National Pheasant Fest and Quail Classic 2024 Draws 35,415 Attendees to Denny Sanford PREMIER Center in Sioux Falls

Pheasants Forever and Quail Forever’s 2024 National Pheasant Fest & Quail Classic, presented by Federal Ammunition, concluded today at the Denny Sanford PREMIER Center in Sioux Falls, S.D. A record-breaking crowd of 35,415 supporters flocked to the annual gathering to celebrate habitat, access, advocacy, and education initiatives fueling North America’s leading upland habitat conservation group. 

“The support we’ve received this weekend from members, volunteers, partners, vendors and all of our attendees was incredible,” said Marilyn Vetter, Pheasants Forever and Quail Forever’s president and CEO. “In the six years since we were last in Sioux Falls, Pheasants Forever has improved over half a million acres of wildlife habitat right here in South Dakota. We celebrated those successes and many other accomplishments throughout the country with an electric atmosphere and enthusiastic supporters who made this a weekend to remember.”

National Pheasant Fest & Quail Classic combines a national consumer show, wildlife habitat seminar series and family event complete with puppies, tractors, shotguns, and wildlife art. For 2024, the nation’s largest gathering of upland hunters witnessed the first-ever Concert for Conservation. The event featured Musky Chet and the Keepers opening for Trampled by Turtles, who played to a sold-out crowd at Washington Pavilion on Thursday night and helped generate over $100K for the organization’s mission.

As the 2024 National Pheasant Fest & Quail Classic got underway, South Dakota Governor Kristi Noem followed the signature bird dog parade and set the stage for the weekend by signing a new conservation bill into law. Noem signed House Bill 1119, which will create a specialty conservation license plate for interested South Dakota residents. The new license plates will boost funding for habitat development and enhancement on both public and private lands.  

USDA Under Secretary Robert Bonnie visited the show floor on Saturday, where he announced the Northern Bobwhite Pilot Project. The new initiative will, for the first time ever, dedicate specific funding to improve bobwhite quail populations across the country — creating an unprecedented investment in the species’ future. Bonnie and Farm Service Agency (FSA) Administrator Zach Ducheneaux also announced a new General Signup period for the Conservation Reserve Program (CRP), which is set to run from March 4-29, 2024.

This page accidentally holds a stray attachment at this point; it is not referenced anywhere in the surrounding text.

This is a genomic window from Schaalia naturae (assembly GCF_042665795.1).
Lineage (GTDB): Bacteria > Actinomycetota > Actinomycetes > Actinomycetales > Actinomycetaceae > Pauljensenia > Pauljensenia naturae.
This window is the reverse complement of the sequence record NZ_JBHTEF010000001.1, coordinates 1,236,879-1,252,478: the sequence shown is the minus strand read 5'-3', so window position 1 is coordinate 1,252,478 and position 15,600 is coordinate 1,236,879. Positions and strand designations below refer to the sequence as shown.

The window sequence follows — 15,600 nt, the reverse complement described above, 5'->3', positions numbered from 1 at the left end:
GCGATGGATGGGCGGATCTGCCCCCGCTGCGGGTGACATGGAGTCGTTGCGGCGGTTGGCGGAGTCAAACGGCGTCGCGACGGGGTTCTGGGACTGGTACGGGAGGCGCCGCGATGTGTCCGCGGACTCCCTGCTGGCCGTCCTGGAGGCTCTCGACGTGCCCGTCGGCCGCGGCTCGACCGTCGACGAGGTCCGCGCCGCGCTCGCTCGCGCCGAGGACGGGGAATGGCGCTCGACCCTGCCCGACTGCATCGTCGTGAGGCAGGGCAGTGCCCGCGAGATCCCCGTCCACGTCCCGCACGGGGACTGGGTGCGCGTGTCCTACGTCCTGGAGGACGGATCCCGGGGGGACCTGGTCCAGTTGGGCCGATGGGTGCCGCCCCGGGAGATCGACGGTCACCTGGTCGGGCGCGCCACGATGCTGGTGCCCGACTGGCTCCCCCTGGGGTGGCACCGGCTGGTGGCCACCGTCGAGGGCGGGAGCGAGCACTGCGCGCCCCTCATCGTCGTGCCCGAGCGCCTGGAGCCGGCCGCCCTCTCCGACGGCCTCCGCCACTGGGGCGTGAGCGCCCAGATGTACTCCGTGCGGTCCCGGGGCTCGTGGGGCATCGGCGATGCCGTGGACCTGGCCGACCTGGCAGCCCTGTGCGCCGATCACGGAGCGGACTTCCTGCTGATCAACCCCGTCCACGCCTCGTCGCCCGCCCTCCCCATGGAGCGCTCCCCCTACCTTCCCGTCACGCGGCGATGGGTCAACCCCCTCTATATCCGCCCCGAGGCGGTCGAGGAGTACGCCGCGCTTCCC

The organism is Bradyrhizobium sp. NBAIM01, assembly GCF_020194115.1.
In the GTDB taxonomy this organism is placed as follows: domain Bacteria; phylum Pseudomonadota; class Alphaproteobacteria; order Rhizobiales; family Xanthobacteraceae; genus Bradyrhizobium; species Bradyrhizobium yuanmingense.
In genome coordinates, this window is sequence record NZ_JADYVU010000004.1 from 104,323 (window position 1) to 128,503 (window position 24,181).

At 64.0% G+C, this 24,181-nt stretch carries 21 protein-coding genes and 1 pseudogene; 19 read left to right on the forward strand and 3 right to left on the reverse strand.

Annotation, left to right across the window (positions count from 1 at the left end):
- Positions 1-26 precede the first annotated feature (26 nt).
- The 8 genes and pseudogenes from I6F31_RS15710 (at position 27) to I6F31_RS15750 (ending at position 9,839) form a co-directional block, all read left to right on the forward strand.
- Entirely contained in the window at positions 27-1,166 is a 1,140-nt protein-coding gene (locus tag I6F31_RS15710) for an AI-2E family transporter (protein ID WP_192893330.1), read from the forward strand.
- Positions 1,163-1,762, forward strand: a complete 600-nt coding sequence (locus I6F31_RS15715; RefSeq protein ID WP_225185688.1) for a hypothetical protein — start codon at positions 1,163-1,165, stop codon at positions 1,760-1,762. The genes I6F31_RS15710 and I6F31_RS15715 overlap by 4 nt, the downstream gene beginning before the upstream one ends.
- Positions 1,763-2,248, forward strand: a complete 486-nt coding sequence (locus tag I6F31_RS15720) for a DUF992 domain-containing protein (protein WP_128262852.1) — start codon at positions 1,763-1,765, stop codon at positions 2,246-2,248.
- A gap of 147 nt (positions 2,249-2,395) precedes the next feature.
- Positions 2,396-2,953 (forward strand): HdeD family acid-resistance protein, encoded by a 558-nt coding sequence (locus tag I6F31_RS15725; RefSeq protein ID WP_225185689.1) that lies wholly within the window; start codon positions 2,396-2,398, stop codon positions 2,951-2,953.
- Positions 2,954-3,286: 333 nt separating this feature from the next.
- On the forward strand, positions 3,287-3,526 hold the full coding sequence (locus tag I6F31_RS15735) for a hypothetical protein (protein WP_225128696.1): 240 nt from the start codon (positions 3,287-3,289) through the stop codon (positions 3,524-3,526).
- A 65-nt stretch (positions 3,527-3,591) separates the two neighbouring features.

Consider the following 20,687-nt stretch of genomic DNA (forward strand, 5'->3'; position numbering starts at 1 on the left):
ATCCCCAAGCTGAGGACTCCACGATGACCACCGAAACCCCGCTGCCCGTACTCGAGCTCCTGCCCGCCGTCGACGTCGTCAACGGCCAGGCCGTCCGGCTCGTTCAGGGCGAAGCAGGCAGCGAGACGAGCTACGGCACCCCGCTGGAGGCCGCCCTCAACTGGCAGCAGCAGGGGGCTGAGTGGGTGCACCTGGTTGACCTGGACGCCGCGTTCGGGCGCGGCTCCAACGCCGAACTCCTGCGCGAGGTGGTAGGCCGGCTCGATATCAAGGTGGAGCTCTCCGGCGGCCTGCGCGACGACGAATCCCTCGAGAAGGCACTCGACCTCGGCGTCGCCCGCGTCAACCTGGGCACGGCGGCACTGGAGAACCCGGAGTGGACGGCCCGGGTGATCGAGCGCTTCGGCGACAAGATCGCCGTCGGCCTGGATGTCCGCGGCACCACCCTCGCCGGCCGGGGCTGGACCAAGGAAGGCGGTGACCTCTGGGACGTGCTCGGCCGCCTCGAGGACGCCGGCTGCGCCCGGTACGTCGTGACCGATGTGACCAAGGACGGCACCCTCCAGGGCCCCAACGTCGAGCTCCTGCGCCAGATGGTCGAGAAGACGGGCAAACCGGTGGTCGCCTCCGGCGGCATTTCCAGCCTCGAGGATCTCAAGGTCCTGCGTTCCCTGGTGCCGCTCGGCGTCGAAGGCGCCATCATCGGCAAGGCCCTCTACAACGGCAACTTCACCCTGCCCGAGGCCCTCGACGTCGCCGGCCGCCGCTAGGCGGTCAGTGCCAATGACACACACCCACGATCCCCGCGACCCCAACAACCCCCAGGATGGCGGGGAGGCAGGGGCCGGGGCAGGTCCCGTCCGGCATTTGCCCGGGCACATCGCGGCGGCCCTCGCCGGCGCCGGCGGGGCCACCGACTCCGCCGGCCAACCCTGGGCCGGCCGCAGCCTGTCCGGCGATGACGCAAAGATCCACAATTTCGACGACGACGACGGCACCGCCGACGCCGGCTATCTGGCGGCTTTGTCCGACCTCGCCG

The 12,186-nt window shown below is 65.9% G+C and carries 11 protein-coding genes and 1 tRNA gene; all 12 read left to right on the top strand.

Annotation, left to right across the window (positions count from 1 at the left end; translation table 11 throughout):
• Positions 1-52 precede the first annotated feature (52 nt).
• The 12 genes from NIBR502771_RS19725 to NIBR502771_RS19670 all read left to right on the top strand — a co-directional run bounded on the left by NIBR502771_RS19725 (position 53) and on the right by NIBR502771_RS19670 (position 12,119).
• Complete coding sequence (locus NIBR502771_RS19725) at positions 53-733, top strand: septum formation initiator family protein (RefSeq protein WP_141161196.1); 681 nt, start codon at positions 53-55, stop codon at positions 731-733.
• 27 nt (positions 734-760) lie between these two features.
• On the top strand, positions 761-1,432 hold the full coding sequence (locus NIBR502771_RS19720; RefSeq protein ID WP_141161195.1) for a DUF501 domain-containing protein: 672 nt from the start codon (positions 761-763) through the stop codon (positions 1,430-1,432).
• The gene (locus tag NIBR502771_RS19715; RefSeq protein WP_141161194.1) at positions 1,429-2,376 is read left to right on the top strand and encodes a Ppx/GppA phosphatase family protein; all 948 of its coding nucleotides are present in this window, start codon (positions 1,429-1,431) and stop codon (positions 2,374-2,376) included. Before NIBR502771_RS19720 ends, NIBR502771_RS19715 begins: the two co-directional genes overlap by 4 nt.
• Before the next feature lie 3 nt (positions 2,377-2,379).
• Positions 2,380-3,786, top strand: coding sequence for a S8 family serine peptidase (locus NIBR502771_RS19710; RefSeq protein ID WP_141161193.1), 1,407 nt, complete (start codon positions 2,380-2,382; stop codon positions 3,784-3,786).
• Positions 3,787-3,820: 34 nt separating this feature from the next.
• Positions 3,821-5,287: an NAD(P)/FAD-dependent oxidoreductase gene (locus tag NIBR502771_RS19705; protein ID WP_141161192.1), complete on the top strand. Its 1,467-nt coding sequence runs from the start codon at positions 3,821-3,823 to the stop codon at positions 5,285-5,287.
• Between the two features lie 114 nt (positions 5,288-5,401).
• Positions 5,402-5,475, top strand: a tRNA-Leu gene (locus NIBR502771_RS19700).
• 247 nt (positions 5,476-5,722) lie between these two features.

Saturday night was capped off with the PF & QF National Banquet, where keynote speaker Donnie Vincent spoke to a crowd of over 1,300 hunters and conservationists. The award-winning sportsman, filmmaker and biologist celebrated the success of the organization, and connected his personal experiences to the organization’s habitat mission, urging the crowd to continue the selfless work of upland conservation. 

The show garnered 8,591 Pheasants Forever and Quail Forever Associate/Affiliate memberships and 156 Elite memberships to the nation’s leading upland habitat conservation group. 
National Pheasant Fest & Quail Classic also delivered tangible habitat benefits for pheasants, quail, and other wildlife. The Landowner Habitat Help Room provided technical assistance to more than 500 landowners, delivering conservation guidance on 23,223 acres across 15 states. Accompanied by a trained Pheasants Forever or Quail Forever biologist, landowners were educated on how to improve their acres for wildlife and even what local, state and federal conservation programs they qualified for.
Next year, National Pheasant Fest & Quail Classic returns to Kansas City, Missouri, where chapters, members, exhibitors, speakers and attendees will celebrate the accomplishments and mission of The Habitat Organization on March 7-9, 2025, at the Kansas City Convention Center. The organization’s mission will be on full display as Quail Forever celebrates its 20th Anniversary.

About Pheasants Forever and Quail Forever
Pheasants Forever and Quail Forever make up the nation's largest nonprofit organization dedicated to upland habitat conservation. This community of more than 400,000 members, supporters and partners is dedicated to the protection of our uplands through habitat improvement, public access, education and advocacy. A network of 754 local chapters spread across North America determine how 100 percent of their locally raised funds are spent — the only national conservation organization that operates through this grassroots structure. Since its creation in 1982, the organization has dedicated more than $1 billion to 580,000+ habitat projects benefiting 26.5 million acres.
Media Contact
Jared Wiklund
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